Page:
I'm actually very much considering the Lacie 4big Quadra unit because it is 1) Faster than the drobo and 2) much quieter. You do lose several features, but especially if you're looking for online data access (vs. backup use) I'd strongly consider it.

  6. NightGeometry macrumors regular

    Apr 11, 2004
    Mozy looked really cool, but looking for more info I cam across a review that seemed very 'honest'. Try reading here before committing.
  7. gwerhart0800 macrumors 6502

    Mar 15, 2008
    Loveland, CO
    As mentioned above, my approach is to have an "off-site" backup with a co-worker. We both have 2.75TB of space that is currently ~80% full. I am hoping that the 2T drives drop in price and improve in reliability to keep the drive count down. We are using external FW, passively cooled enclosures and have the drives set to spin down when not in use. As a result, the drives are powered down most of the time unless someone is watching a movie or listening the music. As an added benefit, the drives are fairly quiet.

    I have been burned too many times on RAID 5 systems that fail to recover from drive failures. In my case, these systems were storing large databases of speech data used to generate HMM models for Automatic Speech Recognition systems. The cost for collecting, labeling, and end-pointing that data was huge at the time. Losing the data just about killed the product I was working on. As the drives get larger, the odds of a failure to rebuild because of the Unrecoverable Bit Error increase.

    Frankly, with 1T drives <$100, the costs for having a redundant store is relatively cheap.
  8. kennethkearns thread starter macrumors newbie

    Jul 18, 2007

    I am going to use this as a big itunes disk.

    Is it fast enough to play whatever media I wish is the threshold of speed I am looking to make. Any more than that is a nice to have but not of paramount importantance.

    Given that I see three options presented so far.

    Lacie 4big - $783
    WD Sharespace - $699
    Drobo FW - $780 (with 4 drives)

    The Lacie is the quietest, fastest.

    The WD has all the functionality of the Lacie outside of speed and sound for a bit less money.

    The Drobo is simple and versatile, but needs $200 attachment to match functionality and is slow.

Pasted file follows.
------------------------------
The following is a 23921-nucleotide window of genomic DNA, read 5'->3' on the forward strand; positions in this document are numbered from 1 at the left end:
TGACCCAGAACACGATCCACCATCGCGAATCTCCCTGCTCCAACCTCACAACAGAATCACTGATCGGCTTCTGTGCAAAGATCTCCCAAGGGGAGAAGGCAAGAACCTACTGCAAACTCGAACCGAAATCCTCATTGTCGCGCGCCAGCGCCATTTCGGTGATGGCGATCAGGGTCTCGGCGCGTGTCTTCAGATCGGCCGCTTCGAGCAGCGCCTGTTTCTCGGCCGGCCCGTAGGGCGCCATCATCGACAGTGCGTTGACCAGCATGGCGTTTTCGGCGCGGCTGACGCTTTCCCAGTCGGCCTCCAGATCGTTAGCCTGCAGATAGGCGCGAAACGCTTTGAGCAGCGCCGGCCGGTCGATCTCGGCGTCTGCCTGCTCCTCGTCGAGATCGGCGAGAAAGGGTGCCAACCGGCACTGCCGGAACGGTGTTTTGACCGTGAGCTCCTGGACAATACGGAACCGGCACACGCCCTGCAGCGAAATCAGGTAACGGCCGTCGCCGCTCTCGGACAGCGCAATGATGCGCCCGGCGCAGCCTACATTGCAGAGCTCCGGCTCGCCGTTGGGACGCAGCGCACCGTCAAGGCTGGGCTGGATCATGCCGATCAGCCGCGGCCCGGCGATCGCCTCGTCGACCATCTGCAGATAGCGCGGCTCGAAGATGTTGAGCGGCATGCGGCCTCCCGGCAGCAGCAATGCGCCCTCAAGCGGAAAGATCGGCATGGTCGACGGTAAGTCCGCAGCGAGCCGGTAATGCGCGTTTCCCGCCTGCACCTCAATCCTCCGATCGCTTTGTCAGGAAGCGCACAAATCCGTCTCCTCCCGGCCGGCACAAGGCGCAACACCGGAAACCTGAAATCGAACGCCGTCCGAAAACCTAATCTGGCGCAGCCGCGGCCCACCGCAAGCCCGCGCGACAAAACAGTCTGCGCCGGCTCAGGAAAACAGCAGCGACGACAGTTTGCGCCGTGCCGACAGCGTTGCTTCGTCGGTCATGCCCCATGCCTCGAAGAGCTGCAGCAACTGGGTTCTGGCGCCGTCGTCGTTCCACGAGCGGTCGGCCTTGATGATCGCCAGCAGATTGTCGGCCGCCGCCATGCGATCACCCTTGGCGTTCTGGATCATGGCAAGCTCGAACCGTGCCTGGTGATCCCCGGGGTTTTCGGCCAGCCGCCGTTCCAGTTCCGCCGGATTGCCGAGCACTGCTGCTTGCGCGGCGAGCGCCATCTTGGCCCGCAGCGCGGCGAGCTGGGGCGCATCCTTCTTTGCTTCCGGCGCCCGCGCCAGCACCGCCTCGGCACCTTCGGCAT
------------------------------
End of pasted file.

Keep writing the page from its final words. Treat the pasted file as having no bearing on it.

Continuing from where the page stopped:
I like the looks of the drobo and Lacie.

    ugh. I guess its just down to a decision.

    Thanks for all your help
  9. kennethkearns thread starter macrumors newbie

    Jul 18, 2007
    5big vs 4big

    One more thing. Does anyone know of any difference between the 5big and 4big Lacie's beside the additional bay and lack of firewire support?

    the 5big offers a better cost per TB.
  10. pprior macrumors 65816

    Aug 1, 2007
    I believe the 5big is NAS only - i don't think you can hook it directly to the computer. The eSATA ports are for hooking up external drives to the machine, not to hook it to the computer.

    I wish it was, because it offers raid6 possibility which I really want rather than raid5 and the extra disk is super important when doing raid6 to have any decent volume size.
  11. ksemel macrumors newbie

    Jul 10, 2009
    ShareSpace 4tb owner, not 100% pleased currently

    I have the 4TB ShareSpace and while it's a decent machine, I'm currently very annoyed at it. I'm primarily a PC user, and saavy enough to be dangerous but not an expert (as my tale of woe will surely show).

    I've had my ShareSpace in the RAID5 config since I got it in January 2009, giving me just shy of 3TB of space. I like to think I may have been the first person to get the latest firmware update due to compulsive reloading in the week leading up to its release.

    The iTunes share server is horribly unreliable. I ended up putting my iTunes library directly on the sharespace, connecting to it via a mapped drive and cloning all my PCs to match the iTunes ID and config. So I could edit my music files and such from any computer and they all thought the one physical library was theirs.

    The Twonky media server is finicky about file types, and takes a LONG time to reindex anything. But I could connect both a PS3 and an XBox360 to it to watch movies. All my computers ran the WD Backup software to it without too many headaches. It is limited, but simple and dead silent. You'd probably hear it in a bedroom, but in my living room it was a tiny invisible miracle worker.

    Issues came up when "something" happened, possibly in the permissions part of the ShareSpace's software. Either one of my automated backups copied a corrupted file, or there was a brown out that got the Sharespace in the middle of an operation. At least that's what I suspect from the vague error messages I saw in the log files. Not able to access my data I did what any good PC user does - I rebooted it.

    The reboot FULLY screwed things. The file issue became a permission issue, which left me unable to access my data over the network but still able to login to the admin panel. Then unable to login at all. I reset the admin password to the default - which WD assured me would not effect any other users, or my data - and now I can't access the drive at all. Via WD software, via network, or via any of the magic tricks or prayer I've tried beyond that.